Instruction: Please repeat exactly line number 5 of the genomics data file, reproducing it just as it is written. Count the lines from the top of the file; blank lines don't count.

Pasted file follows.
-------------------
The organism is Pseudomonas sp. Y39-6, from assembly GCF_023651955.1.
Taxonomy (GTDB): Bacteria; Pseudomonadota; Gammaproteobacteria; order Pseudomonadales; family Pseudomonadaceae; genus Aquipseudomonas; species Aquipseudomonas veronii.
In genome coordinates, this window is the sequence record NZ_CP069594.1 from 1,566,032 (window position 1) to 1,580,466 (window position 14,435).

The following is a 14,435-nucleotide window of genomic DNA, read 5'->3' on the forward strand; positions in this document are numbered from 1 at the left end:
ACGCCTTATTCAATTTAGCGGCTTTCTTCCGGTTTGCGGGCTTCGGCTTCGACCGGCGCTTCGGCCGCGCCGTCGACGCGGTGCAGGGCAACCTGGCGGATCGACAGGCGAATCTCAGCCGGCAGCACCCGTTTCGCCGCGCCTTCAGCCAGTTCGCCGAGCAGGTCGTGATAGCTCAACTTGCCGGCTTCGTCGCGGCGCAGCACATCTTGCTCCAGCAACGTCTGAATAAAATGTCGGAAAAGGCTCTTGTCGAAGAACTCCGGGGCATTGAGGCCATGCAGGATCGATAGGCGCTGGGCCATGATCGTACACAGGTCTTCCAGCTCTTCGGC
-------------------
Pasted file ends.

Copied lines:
ACGCCTTATTCAATTTAGCGGCTTTCTTCCGGTTTGCGGGCTTCGGCTTCGACCGGCGCTTCGGCCGCGCCGTCGACGCGGTGCAGGGCAACCTGGCGGATCGACAGGCGAATCTCAGCCGGCAGCACCCGTTTCGCCGCGCCTTCAGCCAGTTCGCCGAGCAGGTCGTGATAGCTCAACTTGCCGGCTTCGTCGCGGCGCAGCACATCTTGCTCCAGCAACGTCTGAATAAAATGTCGGAAAAGGCTCTTGTCGAAGAACTCCGGGGCATTGAGGCCATGCAGGATCGATAGGCGCTGGGCCATGATCGTACACAGGTCTTCCAGCTCTTCGGC